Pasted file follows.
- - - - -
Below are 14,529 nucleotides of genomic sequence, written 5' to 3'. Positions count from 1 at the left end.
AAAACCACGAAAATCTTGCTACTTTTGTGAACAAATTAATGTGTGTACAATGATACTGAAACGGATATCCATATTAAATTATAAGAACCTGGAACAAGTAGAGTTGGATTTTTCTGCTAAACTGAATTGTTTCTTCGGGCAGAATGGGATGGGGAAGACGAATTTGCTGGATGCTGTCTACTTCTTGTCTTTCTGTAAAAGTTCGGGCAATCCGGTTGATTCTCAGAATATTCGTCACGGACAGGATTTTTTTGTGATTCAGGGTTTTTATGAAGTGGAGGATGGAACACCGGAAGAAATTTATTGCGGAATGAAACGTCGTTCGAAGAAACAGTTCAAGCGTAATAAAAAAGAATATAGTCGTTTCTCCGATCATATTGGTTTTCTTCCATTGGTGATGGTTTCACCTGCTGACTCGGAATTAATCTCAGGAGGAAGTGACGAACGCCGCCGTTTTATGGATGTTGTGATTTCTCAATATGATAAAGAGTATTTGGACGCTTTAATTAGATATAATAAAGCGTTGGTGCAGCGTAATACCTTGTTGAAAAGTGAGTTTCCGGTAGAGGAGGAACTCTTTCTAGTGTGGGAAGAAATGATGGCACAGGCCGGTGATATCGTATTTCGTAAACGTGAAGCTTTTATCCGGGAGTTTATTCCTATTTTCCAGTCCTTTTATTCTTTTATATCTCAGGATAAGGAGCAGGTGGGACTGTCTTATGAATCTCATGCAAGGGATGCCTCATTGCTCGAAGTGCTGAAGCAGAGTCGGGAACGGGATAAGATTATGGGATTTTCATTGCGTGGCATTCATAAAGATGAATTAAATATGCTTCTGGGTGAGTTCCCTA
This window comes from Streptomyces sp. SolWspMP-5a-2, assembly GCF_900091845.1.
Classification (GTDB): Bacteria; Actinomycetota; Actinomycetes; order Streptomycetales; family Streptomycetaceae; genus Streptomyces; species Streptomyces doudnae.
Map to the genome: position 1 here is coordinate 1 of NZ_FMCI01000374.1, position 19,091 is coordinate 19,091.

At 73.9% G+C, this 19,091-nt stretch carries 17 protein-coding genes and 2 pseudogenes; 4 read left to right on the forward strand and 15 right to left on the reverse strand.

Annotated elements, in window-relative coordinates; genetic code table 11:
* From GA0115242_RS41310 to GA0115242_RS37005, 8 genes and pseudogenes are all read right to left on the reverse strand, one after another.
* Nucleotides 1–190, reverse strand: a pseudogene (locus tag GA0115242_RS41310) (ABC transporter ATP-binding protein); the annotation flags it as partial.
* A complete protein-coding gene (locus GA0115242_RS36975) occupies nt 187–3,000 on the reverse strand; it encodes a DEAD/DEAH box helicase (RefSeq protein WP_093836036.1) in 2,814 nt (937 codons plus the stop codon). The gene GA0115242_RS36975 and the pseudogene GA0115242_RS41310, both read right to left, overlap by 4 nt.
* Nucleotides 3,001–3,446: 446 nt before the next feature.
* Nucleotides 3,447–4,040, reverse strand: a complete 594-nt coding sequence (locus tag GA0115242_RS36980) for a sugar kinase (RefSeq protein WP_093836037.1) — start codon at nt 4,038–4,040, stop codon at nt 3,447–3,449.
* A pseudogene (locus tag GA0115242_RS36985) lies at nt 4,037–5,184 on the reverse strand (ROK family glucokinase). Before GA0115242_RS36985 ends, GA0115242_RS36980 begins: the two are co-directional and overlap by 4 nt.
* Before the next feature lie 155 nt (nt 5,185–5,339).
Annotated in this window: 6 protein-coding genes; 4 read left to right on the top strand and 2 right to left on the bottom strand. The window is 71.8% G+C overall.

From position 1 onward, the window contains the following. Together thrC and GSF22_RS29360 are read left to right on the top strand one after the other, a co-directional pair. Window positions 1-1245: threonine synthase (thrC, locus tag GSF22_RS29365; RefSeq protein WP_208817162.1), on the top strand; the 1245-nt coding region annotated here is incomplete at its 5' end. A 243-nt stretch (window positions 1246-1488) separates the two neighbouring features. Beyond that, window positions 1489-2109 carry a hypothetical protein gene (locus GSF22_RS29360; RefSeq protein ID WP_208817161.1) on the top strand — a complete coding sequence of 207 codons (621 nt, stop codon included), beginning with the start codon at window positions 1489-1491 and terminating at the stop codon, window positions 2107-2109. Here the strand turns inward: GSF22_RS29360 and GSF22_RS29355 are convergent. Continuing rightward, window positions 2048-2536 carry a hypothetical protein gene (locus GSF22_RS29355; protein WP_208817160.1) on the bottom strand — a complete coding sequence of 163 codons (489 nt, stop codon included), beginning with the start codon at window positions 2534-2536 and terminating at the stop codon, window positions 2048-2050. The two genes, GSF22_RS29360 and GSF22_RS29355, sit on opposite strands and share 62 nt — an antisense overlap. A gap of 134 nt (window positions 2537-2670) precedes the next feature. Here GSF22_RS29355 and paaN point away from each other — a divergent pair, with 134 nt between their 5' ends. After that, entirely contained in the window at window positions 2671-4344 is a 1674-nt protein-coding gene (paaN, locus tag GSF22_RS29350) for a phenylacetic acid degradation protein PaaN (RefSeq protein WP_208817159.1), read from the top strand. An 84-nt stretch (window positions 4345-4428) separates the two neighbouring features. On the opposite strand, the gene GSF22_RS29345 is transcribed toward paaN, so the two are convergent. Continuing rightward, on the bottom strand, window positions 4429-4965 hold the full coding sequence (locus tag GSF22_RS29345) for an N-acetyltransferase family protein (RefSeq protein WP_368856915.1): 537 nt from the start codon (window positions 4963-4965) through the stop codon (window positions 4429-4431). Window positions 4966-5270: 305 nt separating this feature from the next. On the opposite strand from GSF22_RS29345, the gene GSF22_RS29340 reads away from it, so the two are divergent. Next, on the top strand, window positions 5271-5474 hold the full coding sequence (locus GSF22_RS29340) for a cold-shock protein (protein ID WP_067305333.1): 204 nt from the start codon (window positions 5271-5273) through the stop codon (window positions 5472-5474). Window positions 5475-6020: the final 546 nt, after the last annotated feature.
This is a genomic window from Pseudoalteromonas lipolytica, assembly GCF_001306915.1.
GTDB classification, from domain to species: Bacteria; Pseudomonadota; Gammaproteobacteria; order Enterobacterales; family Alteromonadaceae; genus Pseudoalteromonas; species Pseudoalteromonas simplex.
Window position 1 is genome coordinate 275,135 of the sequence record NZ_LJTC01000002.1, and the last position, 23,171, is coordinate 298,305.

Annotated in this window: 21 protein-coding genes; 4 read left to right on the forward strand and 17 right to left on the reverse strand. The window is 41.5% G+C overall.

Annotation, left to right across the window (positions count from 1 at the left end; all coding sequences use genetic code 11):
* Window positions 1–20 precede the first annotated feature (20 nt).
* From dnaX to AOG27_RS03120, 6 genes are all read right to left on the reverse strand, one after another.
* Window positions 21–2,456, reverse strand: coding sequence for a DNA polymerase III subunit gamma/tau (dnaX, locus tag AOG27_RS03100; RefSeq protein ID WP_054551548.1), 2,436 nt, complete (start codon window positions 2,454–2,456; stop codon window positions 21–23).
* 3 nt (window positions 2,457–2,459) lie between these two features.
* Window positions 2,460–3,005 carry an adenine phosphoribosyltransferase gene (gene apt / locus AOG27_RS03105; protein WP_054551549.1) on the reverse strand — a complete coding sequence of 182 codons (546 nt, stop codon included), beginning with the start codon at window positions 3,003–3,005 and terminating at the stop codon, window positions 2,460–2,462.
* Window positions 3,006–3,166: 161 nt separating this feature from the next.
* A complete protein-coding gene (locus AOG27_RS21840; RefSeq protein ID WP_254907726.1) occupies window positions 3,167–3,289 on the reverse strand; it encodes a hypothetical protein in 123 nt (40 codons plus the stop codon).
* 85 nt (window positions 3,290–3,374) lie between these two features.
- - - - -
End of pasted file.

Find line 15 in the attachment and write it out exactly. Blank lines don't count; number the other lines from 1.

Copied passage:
Annotated in this window: 6 protein-coding genes; 4 read left to right on the top strand and 2 right to left on the bottom strand. The window is 71.8% G+C overall.